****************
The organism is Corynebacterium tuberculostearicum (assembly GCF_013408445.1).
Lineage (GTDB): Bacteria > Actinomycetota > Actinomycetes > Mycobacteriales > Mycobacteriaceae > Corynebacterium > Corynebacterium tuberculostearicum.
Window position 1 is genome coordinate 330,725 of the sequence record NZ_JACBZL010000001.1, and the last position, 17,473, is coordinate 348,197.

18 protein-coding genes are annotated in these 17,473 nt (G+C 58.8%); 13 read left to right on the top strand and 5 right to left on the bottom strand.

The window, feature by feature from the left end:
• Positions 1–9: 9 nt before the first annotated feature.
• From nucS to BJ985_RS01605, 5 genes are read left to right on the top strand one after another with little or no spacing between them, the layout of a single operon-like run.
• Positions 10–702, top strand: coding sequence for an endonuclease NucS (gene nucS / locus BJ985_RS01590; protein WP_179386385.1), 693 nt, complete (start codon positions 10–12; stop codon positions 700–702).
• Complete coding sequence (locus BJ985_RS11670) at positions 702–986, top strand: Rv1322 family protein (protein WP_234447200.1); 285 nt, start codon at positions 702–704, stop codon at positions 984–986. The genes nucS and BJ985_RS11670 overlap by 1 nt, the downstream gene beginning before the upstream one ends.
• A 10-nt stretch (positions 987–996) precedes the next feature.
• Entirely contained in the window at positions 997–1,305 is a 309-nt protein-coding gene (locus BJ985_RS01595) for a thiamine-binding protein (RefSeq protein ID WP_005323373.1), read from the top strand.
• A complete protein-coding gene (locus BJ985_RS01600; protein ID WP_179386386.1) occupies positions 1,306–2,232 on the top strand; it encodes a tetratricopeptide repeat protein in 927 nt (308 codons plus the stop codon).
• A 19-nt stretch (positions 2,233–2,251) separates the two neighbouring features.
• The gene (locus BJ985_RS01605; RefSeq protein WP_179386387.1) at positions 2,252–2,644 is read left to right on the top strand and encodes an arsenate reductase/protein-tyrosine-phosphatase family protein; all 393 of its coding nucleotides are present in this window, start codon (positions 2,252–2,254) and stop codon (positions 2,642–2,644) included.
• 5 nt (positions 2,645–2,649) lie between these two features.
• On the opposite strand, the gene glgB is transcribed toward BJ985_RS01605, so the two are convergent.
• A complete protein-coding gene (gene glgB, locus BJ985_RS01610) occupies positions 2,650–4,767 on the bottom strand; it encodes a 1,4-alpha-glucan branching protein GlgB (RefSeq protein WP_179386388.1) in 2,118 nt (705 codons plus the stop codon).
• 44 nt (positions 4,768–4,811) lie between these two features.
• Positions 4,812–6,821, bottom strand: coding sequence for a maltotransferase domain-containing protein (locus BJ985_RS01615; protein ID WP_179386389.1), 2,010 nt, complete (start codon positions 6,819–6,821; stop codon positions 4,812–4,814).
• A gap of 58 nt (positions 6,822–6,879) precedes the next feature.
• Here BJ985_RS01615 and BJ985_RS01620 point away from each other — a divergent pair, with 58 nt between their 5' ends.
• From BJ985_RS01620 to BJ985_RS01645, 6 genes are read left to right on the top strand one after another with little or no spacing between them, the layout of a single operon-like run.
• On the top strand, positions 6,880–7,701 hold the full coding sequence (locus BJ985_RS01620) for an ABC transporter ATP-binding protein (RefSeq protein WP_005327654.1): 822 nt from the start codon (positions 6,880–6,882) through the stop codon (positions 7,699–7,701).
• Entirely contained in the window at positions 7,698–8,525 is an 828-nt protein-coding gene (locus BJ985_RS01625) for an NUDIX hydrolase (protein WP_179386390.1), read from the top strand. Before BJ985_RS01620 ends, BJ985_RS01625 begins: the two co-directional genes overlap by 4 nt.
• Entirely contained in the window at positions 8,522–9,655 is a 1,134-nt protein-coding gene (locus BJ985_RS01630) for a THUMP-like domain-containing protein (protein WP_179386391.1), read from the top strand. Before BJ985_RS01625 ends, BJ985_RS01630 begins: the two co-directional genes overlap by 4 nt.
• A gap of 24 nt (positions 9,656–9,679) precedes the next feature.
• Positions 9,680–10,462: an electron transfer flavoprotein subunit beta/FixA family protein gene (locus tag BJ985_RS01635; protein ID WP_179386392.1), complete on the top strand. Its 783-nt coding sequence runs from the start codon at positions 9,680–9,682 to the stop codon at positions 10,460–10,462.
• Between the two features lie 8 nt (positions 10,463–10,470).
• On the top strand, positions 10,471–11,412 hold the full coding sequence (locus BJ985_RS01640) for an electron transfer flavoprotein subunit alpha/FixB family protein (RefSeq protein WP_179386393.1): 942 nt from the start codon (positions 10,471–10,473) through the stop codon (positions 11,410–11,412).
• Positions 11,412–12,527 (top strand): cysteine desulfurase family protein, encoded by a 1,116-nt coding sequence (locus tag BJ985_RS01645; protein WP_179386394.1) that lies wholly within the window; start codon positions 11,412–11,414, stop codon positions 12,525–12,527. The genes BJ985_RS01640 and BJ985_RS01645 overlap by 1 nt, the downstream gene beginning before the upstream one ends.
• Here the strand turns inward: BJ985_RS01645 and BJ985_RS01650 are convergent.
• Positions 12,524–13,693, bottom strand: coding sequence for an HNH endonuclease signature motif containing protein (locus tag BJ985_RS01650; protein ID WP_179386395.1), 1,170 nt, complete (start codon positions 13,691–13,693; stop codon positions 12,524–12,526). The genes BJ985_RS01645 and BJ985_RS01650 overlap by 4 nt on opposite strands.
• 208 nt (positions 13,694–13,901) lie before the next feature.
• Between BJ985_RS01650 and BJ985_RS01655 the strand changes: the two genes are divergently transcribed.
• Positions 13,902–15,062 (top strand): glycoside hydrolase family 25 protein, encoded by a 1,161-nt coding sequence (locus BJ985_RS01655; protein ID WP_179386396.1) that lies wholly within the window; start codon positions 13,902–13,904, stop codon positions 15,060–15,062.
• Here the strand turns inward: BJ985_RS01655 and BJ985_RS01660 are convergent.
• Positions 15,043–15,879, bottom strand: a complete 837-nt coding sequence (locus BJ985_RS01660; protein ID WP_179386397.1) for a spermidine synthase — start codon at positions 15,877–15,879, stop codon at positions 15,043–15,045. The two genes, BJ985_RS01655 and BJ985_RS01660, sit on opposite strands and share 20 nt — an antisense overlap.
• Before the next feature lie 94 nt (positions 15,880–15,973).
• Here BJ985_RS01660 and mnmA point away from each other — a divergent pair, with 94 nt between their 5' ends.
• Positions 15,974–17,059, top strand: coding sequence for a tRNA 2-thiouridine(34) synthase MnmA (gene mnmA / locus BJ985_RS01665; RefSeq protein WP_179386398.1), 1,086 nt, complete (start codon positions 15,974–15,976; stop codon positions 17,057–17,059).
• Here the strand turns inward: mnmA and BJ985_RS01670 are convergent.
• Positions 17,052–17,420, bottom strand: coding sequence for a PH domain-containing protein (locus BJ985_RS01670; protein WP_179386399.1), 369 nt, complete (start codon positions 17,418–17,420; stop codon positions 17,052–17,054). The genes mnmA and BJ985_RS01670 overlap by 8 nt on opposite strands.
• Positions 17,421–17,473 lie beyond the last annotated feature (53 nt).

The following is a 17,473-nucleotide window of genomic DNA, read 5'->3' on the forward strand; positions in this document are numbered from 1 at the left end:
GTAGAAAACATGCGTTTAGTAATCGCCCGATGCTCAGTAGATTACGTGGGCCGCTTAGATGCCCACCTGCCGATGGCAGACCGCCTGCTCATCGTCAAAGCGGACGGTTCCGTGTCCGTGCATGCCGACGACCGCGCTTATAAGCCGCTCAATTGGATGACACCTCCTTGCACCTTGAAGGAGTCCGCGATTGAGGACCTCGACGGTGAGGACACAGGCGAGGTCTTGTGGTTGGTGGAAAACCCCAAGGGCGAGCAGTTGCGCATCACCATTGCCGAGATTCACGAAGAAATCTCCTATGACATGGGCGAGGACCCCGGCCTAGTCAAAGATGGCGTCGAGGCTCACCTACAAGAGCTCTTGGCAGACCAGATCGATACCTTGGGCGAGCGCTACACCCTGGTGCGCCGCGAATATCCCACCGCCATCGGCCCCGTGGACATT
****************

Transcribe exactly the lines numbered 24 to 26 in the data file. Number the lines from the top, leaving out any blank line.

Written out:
• Entirely contained in the window at positions 7,698–8,525 is an 828-nt protein-coding gene (locus BJ985_RS01625) for an NUDIX hydrolase (protein WP_179386390.1), read from the top strand. Before BJ985_RS01620 ends, BJ985_RS01625 begins: the two co-directional genes overlap by 4 nt.
• Entirely contained in the window at positions 8,522–9,655 is a 1,134-nt protein-coding gene (locus BJ985_RS01630) for a THUMP-like domain-containing protein (protein WP_179386391.1), read from the top strand. Before BJ985_RS01625 ends, BJ985_RS01630 begins: the two co-directional genes overlap by 4 nt.
• A gap of 24 nt (positions 9,656–9,679) precedes the next feature.